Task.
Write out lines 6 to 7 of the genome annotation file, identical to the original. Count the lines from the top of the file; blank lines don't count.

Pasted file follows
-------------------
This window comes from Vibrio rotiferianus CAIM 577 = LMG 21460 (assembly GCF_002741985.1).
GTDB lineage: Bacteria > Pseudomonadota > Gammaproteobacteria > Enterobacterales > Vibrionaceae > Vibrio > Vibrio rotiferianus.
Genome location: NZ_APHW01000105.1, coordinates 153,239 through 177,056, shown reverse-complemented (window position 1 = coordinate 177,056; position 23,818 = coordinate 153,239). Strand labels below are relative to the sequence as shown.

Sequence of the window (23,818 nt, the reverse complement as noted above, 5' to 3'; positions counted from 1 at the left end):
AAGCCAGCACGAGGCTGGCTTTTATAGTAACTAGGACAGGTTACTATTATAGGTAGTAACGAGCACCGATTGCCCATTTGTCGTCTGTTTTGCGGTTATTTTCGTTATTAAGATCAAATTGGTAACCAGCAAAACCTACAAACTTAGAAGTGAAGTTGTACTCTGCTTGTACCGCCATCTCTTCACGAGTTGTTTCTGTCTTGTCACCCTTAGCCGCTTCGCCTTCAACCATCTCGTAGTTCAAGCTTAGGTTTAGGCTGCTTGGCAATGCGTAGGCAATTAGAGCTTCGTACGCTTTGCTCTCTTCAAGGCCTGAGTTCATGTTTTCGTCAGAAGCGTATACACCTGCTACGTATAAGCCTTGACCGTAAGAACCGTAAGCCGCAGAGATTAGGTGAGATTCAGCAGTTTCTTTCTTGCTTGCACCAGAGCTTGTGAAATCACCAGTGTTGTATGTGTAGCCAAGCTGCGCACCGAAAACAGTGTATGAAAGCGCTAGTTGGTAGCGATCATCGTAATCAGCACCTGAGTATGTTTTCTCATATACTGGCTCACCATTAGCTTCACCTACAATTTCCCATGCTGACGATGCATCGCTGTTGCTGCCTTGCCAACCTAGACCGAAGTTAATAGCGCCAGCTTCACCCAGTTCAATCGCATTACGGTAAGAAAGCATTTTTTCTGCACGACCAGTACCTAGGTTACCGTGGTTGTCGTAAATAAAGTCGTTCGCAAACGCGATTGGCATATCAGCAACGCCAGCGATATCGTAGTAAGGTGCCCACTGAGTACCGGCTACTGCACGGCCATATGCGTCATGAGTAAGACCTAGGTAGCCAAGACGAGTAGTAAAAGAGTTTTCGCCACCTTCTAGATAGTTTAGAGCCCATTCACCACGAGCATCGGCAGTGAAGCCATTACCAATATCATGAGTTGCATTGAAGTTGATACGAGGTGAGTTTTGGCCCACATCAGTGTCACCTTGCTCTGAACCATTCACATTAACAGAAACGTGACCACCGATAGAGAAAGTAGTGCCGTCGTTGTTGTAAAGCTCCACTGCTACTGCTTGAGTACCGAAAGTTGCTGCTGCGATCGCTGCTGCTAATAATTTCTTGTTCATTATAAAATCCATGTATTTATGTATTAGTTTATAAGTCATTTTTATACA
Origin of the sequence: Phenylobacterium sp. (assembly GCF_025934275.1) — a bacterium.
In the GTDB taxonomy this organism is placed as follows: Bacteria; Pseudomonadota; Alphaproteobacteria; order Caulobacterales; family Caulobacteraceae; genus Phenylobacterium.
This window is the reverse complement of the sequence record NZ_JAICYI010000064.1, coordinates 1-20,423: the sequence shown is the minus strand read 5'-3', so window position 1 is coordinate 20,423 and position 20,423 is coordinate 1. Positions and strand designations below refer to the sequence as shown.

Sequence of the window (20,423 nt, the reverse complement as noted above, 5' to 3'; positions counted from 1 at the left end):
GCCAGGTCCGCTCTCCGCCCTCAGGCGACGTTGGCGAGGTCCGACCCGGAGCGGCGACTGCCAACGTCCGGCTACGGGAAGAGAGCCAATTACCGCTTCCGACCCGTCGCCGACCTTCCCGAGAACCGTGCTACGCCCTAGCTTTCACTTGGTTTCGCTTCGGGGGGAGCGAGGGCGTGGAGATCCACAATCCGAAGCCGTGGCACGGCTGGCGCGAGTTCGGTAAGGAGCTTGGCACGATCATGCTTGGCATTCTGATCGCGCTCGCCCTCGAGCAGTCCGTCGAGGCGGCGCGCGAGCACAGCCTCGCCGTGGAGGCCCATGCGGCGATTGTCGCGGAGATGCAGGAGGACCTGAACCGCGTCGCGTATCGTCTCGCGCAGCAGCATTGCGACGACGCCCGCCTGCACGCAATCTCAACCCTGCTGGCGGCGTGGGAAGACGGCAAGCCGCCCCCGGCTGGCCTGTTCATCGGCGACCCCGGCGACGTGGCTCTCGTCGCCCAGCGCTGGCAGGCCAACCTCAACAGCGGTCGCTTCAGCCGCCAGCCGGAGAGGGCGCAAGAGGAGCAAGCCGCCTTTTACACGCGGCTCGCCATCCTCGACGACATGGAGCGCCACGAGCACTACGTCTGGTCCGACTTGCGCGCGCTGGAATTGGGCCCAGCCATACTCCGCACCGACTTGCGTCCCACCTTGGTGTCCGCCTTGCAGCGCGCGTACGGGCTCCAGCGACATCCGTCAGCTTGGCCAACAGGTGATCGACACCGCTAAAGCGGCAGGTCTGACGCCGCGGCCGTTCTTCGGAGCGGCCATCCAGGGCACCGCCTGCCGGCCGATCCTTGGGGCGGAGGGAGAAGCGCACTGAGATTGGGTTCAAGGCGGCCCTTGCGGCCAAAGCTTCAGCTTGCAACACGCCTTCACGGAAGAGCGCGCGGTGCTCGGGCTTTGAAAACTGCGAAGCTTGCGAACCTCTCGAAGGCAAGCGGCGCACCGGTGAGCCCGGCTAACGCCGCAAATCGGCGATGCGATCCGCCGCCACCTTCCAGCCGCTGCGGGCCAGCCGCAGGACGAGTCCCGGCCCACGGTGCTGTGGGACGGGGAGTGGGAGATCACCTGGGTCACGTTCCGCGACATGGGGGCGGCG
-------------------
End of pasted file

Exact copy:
Origin of the sequence: Phenylobacterium sp. (assembly GCF_025934275.1) — a bacterium.
In the GTDB taxonomy this organism is placed as follows: Bacteria; Pseudomonadota; Alphaproteobacteria; order Caulobacterales; family Caulobacteraceae; genus Phenylobacterium.